The study conducted by Republican Senator Jim DeMint of South Carolina shows that right-to-work states have benefitted from workers migrated to those states for jobs. The result is that states that protect workers rights to unionize and collect dues, resulted in less jobs and corporations willing to establish there.
Delaware is not a right to work state, which may explain why General Motors and Chrysler bailed. Despite not being a right to work state, Delaware has not been on the list to attract new businesses as of late. Delaware ranked 42nd (out of 50, in case you forgot). Delaware ranked number one in business friendliness thanks to the Chancery Court of Delaware, but failed on the rest:
- Ranked 36th on cost of business
- Ranked 17th on quality of workforce
- Ranked 47th on quality of life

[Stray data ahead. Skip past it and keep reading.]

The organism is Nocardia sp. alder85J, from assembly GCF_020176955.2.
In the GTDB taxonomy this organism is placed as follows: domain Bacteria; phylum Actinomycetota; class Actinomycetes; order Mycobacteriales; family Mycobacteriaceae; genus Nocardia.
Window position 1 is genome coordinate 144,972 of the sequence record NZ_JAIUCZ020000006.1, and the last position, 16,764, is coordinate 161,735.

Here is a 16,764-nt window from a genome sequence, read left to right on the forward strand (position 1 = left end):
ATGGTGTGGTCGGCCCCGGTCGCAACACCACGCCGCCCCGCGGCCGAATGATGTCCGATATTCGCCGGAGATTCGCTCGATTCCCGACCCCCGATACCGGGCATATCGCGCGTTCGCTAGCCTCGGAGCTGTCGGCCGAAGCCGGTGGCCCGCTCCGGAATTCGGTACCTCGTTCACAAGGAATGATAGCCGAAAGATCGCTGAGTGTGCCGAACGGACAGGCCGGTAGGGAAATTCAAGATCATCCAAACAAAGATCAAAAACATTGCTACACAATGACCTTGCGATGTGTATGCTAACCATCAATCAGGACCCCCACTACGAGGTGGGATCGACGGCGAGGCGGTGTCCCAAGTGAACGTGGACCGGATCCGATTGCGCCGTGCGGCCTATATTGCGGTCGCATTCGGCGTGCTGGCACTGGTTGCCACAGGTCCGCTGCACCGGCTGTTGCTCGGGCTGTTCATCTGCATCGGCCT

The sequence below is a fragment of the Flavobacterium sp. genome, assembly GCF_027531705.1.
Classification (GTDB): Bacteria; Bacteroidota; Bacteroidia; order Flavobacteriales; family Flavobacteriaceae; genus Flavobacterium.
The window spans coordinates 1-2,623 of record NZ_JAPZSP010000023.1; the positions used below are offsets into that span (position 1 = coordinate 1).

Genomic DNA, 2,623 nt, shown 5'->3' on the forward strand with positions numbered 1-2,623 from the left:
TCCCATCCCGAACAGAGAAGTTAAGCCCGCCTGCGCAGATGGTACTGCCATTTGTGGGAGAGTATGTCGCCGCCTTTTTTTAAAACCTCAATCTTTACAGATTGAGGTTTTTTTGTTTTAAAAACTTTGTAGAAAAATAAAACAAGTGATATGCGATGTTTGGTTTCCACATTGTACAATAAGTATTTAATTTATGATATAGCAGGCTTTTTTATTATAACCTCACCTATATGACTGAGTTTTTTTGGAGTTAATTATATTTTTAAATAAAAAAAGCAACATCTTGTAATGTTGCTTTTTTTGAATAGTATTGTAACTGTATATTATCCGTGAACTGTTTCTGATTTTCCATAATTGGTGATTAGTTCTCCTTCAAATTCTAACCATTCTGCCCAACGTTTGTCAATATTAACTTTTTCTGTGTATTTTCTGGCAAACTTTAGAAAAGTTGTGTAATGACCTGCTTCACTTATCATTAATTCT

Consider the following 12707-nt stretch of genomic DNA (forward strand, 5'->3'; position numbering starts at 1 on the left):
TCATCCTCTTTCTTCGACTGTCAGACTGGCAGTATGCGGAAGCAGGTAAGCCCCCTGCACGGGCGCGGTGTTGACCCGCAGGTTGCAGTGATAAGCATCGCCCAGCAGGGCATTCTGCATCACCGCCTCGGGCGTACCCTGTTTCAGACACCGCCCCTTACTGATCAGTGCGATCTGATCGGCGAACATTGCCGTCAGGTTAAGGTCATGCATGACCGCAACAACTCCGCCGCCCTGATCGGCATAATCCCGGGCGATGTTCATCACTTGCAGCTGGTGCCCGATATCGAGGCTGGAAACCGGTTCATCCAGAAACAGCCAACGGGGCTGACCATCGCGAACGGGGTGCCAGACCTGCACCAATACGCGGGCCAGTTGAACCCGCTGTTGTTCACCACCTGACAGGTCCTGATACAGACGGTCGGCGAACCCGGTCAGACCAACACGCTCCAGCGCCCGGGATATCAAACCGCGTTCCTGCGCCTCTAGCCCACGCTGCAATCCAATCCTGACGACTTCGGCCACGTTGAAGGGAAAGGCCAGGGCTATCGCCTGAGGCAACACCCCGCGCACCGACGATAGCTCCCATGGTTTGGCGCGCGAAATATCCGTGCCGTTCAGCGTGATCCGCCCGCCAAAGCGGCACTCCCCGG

- Ranked 45th on the economy
- Ranked 40th on transportation infrastructure
- Ranked 33rd on technology and innovation
- Ranked 25th on (quality of) education
- Ranked 20th on access to capital
- Ranked 32nd on cost of living
For the ruling party in control, the liberal agenda in Delaware is not working. High taxation, education with mediocre or no results, red tape to open a business plague Delaware's prospects. Gone are the days of being a business mecca like during the era of Gov. Pete DuPont.
Maybe, just maybe if Delaware leaders realized that forced unionization and the hidden cost of prevailing wage has driven businesses to other states. Wouldn't you?